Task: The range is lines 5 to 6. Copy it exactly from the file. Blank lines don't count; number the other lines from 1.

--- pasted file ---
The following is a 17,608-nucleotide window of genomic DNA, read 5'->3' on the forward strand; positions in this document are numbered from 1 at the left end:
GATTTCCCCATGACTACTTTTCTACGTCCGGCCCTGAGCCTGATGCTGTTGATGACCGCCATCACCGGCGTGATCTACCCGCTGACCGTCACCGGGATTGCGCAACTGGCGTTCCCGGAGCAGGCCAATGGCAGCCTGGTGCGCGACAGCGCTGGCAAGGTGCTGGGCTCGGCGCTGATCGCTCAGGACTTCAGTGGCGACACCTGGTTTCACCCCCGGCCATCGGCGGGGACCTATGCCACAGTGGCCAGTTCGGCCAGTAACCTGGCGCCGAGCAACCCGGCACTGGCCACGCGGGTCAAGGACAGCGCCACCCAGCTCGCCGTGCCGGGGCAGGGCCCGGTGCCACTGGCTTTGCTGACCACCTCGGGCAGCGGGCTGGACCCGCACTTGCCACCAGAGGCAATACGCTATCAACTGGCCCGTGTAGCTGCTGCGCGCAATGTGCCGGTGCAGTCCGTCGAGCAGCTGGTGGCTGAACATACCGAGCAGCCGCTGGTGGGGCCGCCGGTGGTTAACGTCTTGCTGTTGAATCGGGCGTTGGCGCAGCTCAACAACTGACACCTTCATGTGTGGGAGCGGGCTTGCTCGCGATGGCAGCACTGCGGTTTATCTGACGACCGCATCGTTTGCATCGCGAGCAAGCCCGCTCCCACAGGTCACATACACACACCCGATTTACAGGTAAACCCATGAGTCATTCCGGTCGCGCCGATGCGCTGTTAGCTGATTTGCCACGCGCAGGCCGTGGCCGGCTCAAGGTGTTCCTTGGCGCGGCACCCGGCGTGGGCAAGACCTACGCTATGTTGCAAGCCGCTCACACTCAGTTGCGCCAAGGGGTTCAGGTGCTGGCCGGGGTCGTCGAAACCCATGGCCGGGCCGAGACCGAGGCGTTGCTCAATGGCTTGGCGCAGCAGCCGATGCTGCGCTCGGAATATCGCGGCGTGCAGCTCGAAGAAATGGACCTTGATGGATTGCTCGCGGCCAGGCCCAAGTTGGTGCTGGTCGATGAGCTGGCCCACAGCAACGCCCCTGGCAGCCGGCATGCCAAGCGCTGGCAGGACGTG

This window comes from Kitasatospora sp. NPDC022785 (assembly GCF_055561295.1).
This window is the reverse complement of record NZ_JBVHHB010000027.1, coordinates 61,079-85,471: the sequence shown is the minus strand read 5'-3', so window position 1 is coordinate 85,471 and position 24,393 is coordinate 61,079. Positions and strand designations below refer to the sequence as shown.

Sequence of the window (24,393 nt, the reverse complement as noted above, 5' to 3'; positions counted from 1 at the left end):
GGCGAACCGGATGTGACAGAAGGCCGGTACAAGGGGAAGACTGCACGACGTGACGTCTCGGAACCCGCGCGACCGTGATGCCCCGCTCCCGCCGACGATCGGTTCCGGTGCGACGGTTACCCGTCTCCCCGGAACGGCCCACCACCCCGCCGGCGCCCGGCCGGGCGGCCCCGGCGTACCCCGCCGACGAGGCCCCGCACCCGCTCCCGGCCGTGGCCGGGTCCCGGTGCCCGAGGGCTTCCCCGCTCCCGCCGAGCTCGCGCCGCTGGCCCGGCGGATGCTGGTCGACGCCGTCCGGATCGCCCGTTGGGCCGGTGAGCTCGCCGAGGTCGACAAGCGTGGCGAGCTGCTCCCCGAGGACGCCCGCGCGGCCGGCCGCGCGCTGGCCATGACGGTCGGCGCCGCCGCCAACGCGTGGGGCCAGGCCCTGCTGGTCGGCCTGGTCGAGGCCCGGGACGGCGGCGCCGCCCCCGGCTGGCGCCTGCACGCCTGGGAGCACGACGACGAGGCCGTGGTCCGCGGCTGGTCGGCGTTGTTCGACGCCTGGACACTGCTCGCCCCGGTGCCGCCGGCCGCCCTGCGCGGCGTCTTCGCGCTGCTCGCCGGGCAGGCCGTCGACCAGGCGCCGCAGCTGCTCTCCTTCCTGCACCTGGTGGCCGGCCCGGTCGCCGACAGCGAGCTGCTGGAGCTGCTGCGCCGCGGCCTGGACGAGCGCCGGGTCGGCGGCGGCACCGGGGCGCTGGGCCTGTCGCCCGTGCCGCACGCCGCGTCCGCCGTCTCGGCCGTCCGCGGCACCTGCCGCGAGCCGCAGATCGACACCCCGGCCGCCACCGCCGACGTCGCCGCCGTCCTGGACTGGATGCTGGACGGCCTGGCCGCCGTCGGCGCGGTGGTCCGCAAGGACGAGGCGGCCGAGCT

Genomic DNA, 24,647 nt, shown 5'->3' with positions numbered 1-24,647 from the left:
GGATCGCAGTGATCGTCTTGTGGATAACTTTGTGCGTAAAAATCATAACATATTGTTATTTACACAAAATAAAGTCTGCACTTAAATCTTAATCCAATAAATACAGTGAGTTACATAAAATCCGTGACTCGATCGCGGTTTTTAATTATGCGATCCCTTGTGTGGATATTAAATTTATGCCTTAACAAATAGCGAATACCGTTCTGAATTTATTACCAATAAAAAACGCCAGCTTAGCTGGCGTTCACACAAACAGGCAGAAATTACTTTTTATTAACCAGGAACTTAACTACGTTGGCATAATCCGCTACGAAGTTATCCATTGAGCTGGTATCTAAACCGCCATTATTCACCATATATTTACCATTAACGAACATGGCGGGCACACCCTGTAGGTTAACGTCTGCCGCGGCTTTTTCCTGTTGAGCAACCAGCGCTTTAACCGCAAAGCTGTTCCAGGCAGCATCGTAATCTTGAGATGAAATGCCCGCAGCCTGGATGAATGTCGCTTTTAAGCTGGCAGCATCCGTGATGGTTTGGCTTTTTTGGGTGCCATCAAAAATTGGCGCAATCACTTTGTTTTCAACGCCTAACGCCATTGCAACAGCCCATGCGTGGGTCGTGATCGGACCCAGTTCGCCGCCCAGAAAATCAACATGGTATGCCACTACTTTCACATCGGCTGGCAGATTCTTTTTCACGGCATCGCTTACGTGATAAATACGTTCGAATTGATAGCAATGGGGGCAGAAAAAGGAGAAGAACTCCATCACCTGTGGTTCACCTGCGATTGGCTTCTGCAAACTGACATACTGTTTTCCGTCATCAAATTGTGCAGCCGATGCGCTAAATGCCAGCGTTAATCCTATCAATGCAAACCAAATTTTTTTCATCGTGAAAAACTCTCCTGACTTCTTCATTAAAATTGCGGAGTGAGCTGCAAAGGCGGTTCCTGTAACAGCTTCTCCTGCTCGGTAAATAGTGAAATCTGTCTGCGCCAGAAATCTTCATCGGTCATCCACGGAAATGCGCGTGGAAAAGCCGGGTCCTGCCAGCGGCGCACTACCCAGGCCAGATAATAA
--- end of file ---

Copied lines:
Sequence of the window (24,393 nt, the reverse complement as noted above, 5' to 3'; positions counted from 1 at the left end):
GGCGAACCGGATGTGACAGAAGGCCGGTACAAGGGGAAGACTGCACGACGTGACGTCTCGGAACCCGCGCGACCGTGATGCCCCGCTCCCGCCGACGATCGGTTCCGGTGCGACGGTTACCCGTCTCCCCGGAACGGCCCACCACCCCGCCGGCGCCCGGCCGGGCGGCCCCGGCGTACCCCGCCGACGAGGCCCCGCACCCGCTCCCGGCCGTGGCCGGGTCCCGGTGCCCGAGGGCTTCCCCGCTCCCGCCGAGCTCGCGCCGCTGGCCCGGCGGATGCTGGTCGACGCCGTCCGGATCGCCCGTTGGGCCGGTGAGCTCGCCGAGGTCGACAAGCGTGGCGAGCTGCTCCCCGAGGACGCCCGCGCGGCCGGCCGCGCGCTGGCCATGACGGTCGGCGCCGCCGCCAACGCGTGGGGCCAGGCCCTGCTGGTCGGCCTGGTCGAGGCCCGGGACGGCGGCGCCGCCCCCGGCTGGCGCCTGCACGCCTGGGAGCACGACGACGAGGCCGTGGTCCGCGGCTGGTCGGCGTTGTTCGACGCCTGGACACTGCTCGCCCCGGTGCCGCCGGCCGCCCTGCGCGGCGTCTTCGCGCTGCTCGCCGGGCAGGCCGTCGACCAGGCGCCGCAGCTGCTCTCCTTCCTGCACCTGGTGGCCGGCCCGGTCGCCGACAGCGAGCTGCTGGAGCTGCTGCGCCGCGGCCTGGACGAGCGCCGGGTCGGCGGCGGCACCGGGGCGCTGGGCCTGTCGCCCGTGCCGCACGCCGCGTCCGCCGTCTCGGCCGTCCGCGGCACCTGCCGCGAGCCGCAGATCGACACCCCGGCCGCCACCGCCGACGTCGCCGCCGTCCTGGACTGGATGCTGGACGGCCTGGCCGCCGTCGGCGCGGTGGTCCGCAAGGACGAGGCGGCCGAGCT